The Metro transit system, currently threatened with sharp cuts in federal funds, will face soaring multimillion-dollar costs to overhaul and replace worn-out subway cars, tracks and equipment in the next 15 years, according to a federally financed study released yesterday.
The $300,000 report, issued by the Federal City Council, a nonprofit business and civic organization, said that these expenses will nearly quadruple from $41.8 million this year to $157.5 million in 2000 even if the forecasts are adjusted to omit the impact of inflation.
Metro's current renovation and replacement costs are financed mainly with federal funds. Under existing laws, however, Metro will not be entitled to additional federal aid to offset the increases. Local governments may have to provide these funds, officials said.
If the inflation rate is estimated at 3.5 to 5 percent annually, Metro's costs to renovate and replace outmoded equipment will skyrocket to $307.4 million a year in 2000, the report indicates.
"The Washington area will be faced with a large and increasing bill for capital rehabilitation and replacement in the very near future," concluded the study, which was put together in nine months.
Because of proposed cutbacks in federal aid for mass transit, officials said, it is unclear how local governments will finance these and other Metro costs. Proposals yesterday ranged from higher local subsidies and new taxes to congressional moves to overturn the Reagan administration's threatened cuts.
"It shows a major, major, major cost implication in the next seven years," said Ralph L. Stanley, the Reagan administration's mass transit chief.
Stanley warned that local governments may have to levy steep taxes or raise Metro subsidies to finance these expenses, along with Metro's rising operating deficits and multibillion-dollar shortages of construction funds. He suggested a 45-cent-a-gallon gasoline tax or 1.67 percent sales tax increase by 2000.
"The study shows that the region can afford Metrobus and Metrorail," countered Metro General Manager Carmen E. Turner. Metro and other local officials argued that the increasing costs can be financed with federal aid along with other revenue sources that include a proposed reserve fund relying on earnings from Metro's investments. The transit authority recently began a study of this issue.
The Federal City Council's report, largely financed by the Urban Mass Transportation Administration, the agency Stanley heads, was the first extensive study of Metro's long-term costs to renovate and replace rail cars, tracks, escalators, elevators and Farecard machines along with electric power, train control and communications equipment.
These costs are expected to rise as the subway sys- tem ages. Some equipment was purchased 10 years ago, when the system opened, and many items wear out or require overhauls in less than 30 years. Rail cars now cost $1.1 million each, and, officials said, funds must be set aside to replace them.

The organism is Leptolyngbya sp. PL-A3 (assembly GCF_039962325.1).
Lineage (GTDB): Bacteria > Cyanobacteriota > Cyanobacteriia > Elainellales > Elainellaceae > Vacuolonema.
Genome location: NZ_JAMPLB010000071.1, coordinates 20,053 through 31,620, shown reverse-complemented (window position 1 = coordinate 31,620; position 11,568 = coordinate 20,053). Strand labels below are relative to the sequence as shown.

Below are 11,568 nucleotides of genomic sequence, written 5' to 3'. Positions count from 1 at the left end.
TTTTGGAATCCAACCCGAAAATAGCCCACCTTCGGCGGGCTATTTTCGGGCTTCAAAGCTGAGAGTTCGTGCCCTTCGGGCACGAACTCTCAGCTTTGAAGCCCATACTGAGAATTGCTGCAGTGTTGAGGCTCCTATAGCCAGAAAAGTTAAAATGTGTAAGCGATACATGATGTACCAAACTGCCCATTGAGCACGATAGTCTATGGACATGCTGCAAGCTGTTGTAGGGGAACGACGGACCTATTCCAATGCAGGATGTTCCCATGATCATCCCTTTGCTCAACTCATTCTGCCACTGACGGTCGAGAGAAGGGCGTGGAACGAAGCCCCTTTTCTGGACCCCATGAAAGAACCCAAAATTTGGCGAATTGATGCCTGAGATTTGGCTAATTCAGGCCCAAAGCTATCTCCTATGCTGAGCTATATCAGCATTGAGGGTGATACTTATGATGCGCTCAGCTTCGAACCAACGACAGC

The study was compiled from data provided by Peat, Marwick, Mitchell & Co., the Greater Washington Research Center and the Metropolitan Washington Council of Governments. It offered the first long-range forecasts of Metro's operating deficits in five years.
In contrast to the rapidly rising renovation and replacement costs, the report said, the bus and subway system's deficits will climb moderately in the next 15 years. If the impact of inflation is omitted, the study found, Metro's deficit will rise from $211.6 million this year to $256.5 million in 2000, a 21.2 percent increase. If inflation is put at 3.5 to 5 percent a year, the deficit will reach $500.6 million in 2000, the report indicated.
Metro's deficits are financed by subsidies from city, county and state governments, which rely on real estate and other tax revenues. Because of expected growth in the Washington area in the next 15 years, the study said, local governments probably can absorb the increased costs of subsidizing Metro.
Metro currently is embroiled in a controversy over its plans to expand the rail system to 103 miles by the late 1990s.
The Reagan administration has proposed halting all federal spending for Metro construction after the current fiscal year, leaving Metro more than $2 billion short of its goal.
The study said that Metro's overall fiscal outlook depends heavily on the outcome of this dispute.
If federal cuts are severe, Metro's total annual costs -- including operating deficits, replacement expenses and construction spending -- will more than double from $272.4 million this year to $596.4 million in 1993, even if inflation is omitted, the report said.
Total costs will decline to $412 million in 2000 because the rail system is scheduled to be completed by then, according to the study.